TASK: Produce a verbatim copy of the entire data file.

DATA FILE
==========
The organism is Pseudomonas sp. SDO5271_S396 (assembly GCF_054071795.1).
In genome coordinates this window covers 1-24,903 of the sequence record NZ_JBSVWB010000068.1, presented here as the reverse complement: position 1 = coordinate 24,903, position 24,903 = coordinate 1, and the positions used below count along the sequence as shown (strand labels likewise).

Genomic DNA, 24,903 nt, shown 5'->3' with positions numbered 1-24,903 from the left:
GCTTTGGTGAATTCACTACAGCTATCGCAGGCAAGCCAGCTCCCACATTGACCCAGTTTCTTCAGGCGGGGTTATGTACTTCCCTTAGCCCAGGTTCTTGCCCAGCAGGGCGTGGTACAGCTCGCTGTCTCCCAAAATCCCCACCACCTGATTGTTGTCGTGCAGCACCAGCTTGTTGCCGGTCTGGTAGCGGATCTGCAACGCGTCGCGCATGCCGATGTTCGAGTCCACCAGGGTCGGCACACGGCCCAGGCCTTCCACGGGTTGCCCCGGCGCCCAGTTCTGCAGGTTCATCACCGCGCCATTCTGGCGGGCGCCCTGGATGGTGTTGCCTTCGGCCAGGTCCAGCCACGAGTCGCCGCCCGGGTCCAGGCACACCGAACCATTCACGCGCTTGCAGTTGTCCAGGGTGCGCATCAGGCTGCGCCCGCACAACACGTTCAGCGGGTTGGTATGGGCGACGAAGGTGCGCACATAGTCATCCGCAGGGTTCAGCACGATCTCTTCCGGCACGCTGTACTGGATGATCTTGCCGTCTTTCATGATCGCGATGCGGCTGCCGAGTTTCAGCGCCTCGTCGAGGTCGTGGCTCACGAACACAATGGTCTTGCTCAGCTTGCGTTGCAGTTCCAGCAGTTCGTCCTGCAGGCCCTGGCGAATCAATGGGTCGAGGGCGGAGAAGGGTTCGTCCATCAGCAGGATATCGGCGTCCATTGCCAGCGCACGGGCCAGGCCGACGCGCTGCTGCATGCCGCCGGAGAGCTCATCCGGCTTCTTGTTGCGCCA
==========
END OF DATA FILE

The organism is Pseudomonas sp. SDO5271_S396 (assembly GCF_054071795.1).
In genome coordinates this window covers 1-24,903 of the sequence record NZ_JBSVWB010000068.1, presented here as the reverse complement: position 1 = coordinate 24,903, position 24,903 = coordinate 1, and the positions used below count along the sequence as shown (strand labels likewise).

Genomic DNA, 24,903 nt, shown 5'->3' with positions numbered 1-24,903 from the left:
GCTTTGGTGAATTCACTACAGCTATCGCAGGCAAGCCAGCTCCCACATTGACCCAGTTTCTTCAGGCGGGGTTATGTACTTCCCTTAGCCCAGGTTCTTGCCCAGCAGGGCGTGGTACAGCTCGCTGTCTCCCAAAATCCCCACCACCTGATTGTTGTCGTGCAGCACCAGCTTGTTGCCGGTCTGGTAGCGGATCTGCAACGCGTCGCGCATGCCGATGTTCGAGTCCACCAGGGTCGGCACACGGCCCAGGCCTTCCACGGGTTGCCCCGGCGCCCAGTTCTGCAGGTTCATCACCGCGCCATTCTGGCGGGCGCCCTGGATGGTGTTGCCTTCGGCCAGGTCCAGCCACGAGTCGCCGCCCGGGTCCAGGCACACCGAACCATTCACGCGCTTGCAGTTGTCCAGGGTGCGCATCAGGCTGCGCCCGCACAACACGTTCAGCGGGTTGGTATGGGCGACGAAGGTGCGCACATAGTCATCCGCAGGGTTCAGCACGATCTCTTCCGGCACGCTGTACTGGATGATCTTGCCGTCTTTCATGATCGCGATGCGGCTGCCGAGTTTCAGCGCCTCGTCGAGGTCGTGGCTCACGAACACAATGGTCTTGCTCAGCTTGCGTTGCAGTTCCAGCAGTTCGTCCTGCAGGCCCTGGCGAATCAATGGGTCGAGGGCGGAGAAGGGTTCGTCCATCAGCAGGATATCGGCGTCCATTGCCAGCGCACGGGCCAGGCCGACGCGCTGCTGCATGCCGCCGGAGAGCTCATCCGGCTTCTTGTTGCGCCA